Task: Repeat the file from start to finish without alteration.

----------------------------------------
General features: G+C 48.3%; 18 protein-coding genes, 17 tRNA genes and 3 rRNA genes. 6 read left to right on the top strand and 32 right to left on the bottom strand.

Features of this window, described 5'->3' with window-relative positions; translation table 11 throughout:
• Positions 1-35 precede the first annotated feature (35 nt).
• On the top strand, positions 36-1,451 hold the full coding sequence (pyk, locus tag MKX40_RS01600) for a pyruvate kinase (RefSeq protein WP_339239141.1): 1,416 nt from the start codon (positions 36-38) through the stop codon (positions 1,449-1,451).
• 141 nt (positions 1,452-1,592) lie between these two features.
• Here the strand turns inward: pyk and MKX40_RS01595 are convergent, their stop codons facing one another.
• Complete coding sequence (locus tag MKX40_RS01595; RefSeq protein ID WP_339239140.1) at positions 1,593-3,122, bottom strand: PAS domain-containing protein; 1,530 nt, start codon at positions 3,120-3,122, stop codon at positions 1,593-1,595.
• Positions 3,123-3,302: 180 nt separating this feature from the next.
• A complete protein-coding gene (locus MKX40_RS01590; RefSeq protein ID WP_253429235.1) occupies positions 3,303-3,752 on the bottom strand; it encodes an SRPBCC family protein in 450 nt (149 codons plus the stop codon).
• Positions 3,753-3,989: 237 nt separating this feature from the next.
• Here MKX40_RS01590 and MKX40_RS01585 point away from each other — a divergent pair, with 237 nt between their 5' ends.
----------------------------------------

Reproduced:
General features: G+C 48.3%; 18 protein-coding genes, 17 tRNA genes and 3 rRNA genes. 6 read left to right on the top strand and 32 right to left on the bottom strand.

Features of this window, described 5'->3' with window-relative positions; translation table 11 throughout:
• Positions 1-35 precede the first annotated feature (35 nt).
• On the top strand, positions 36-1,451 hold the full coding sequence (pyk, locus tag MKX40_RS01600) for a pyruvate kinase (RefSeq protein WP_339239141.1): 1,416 nt from the start codon (positions 36-38) through the stop codon (positions 1,449-1,451).
• 141 nt (positions 1,452-1,592) lie between these two features.
• Here the strand turns inward: pyk and MKX40_RS01595 are convergent, their stop codons facing one another.
• Complete coding sequence (locus tag MKX40_RS01595; RefSeq protein ID WP_339239140.1) at positions 1,593-3,122, bottom strand: PAS domain-containing protein; 1,530 nt, start codon at positions 3,120-3,122, stop codon at positions 1,593-1,595.
• Positions 3,123-3,302: 180 nt separating this feature from the next.
• A complete protein-coding gene (locus MKX40_RS01590; RefSeq protein ID WP_253429235.1) occupies positions 3,303-3,752 on the bottom strand; it encodes an SRPBCC family protein in 450 nt (149 codons plus the stop codon).
• Positions 3,753-3,989: 237 nt separating this feature from the next.
• Here MKX40_RS01590 and MKX40_RS01585 point away from each other — a divergent pair, with 237 nt between their 5' ends.